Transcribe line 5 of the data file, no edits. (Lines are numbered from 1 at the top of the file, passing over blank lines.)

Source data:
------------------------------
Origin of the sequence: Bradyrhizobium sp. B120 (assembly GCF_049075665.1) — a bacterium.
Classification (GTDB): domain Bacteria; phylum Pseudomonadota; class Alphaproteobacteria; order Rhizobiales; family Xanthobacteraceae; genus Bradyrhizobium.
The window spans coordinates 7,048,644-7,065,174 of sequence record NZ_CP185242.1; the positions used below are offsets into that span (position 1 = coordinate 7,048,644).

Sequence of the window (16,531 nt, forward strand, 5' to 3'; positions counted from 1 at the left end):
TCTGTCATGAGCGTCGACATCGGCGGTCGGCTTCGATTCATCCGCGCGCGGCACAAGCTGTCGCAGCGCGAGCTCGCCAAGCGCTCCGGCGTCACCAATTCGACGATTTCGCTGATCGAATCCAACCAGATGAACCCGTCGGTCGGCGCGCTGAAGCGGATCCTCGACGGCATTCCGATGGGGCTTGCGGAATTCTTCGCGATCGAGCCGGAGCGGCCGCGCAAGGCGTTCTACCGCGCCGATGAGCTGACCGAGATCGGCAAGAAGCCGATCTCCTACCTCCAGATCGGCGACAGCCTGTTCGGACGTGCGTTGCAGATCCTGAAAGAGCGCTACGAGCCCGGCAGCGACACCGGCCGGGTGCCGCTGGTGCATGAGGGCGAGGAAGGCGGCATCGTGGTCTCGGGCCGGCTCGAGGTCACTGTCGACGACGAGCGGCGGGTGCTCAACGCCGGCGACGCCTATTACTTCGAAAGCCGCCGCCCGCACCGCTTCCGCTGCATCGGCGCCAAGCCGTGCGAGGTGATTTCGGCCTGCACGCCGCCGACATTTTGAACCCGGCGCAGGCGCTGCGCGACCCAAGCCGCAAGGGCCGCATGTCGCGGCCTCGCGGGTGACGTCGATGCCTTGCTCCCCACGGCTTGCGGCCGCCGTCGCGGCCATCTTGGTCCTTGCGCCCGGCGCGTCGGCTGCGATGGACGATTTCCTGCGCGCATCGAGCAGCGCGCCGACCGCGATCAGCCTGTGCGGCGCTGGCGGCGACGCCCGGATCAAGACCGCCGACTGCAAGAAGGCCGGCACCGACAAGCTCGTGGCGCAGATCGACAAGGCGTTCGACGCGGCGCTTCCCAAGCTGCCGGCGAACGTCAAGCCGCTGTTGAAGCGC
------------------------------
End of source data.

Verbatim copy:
TCTGTCATGAGCGTCGACATCGGCGGTCGGCTTCGATTCATCCGCGCGCGGCACAAGCTGTCGCAGCGCGAGCTCGCCAAGCGCTCCGGCGTCACCAATTCGACGATTTCGCTGATCGAATCCAACCAGATGAACCCGTCGGTCGGCGCGCTGAAGCGGATCCTCGACGGCATTCCGATGGGGCTTGCGGAATTCTTCGCGATCGAGCCGGAGCGGCCGCGCAAGGCGTTCTACCGCGCCGATGAGCTGACCGAGATCGGCAAGAAGCCGATCTCCTACCTCCAGATCGGCGACAGCCTGTTCGGACGTGCGTTGCAGATCCTGAAAGAGCGCTACGAGCCCGGCAGCGACACCGGCCGGGTGCCGCTGGTGCATGAGGGCGAGGAAGGCGGCATCGTGGTCTCGGGCCGGCTCGAGGTCACTGTCGACGACGAGCGGCGGGTGCTCAACGCCGGCGACGCCTATTACTTCGAAAGCCGCCGCCCGCACCGCTTCCGCTGCATCGGCGCCAAGCCGTGCGAGGTGATTTCGGCCTGCACGCCGCCGACATTTTGAACCCGGCGCAGGCGCTGCGCGACCCAAGCCGCAAGGGCCGCATGTCGCGGCCTCGCGGGTGACGTCGATGCCTTGCTCCCCACGGCTTGCGGCCGCCGTCGCGGCCATCTTGGTCCTTGCGCCCGGCGCGTCGGCTGCGATGGACGATTTCCTGCGCGCATCGAGCAGCGCGCCGACCGCGATCAGCCTGTGCGGCGCTGGCGGCGACGCCCGGATCAAGACCGCCGACTGCAAGAAGGCCGGCACCGACAAGCTCGTGGCGCAGATCGACAAGGCGTTCGACGCGGCGCTTCCCAAGCTGCCGGCGAACGTCAAGCCGCTGTTGAAGCGC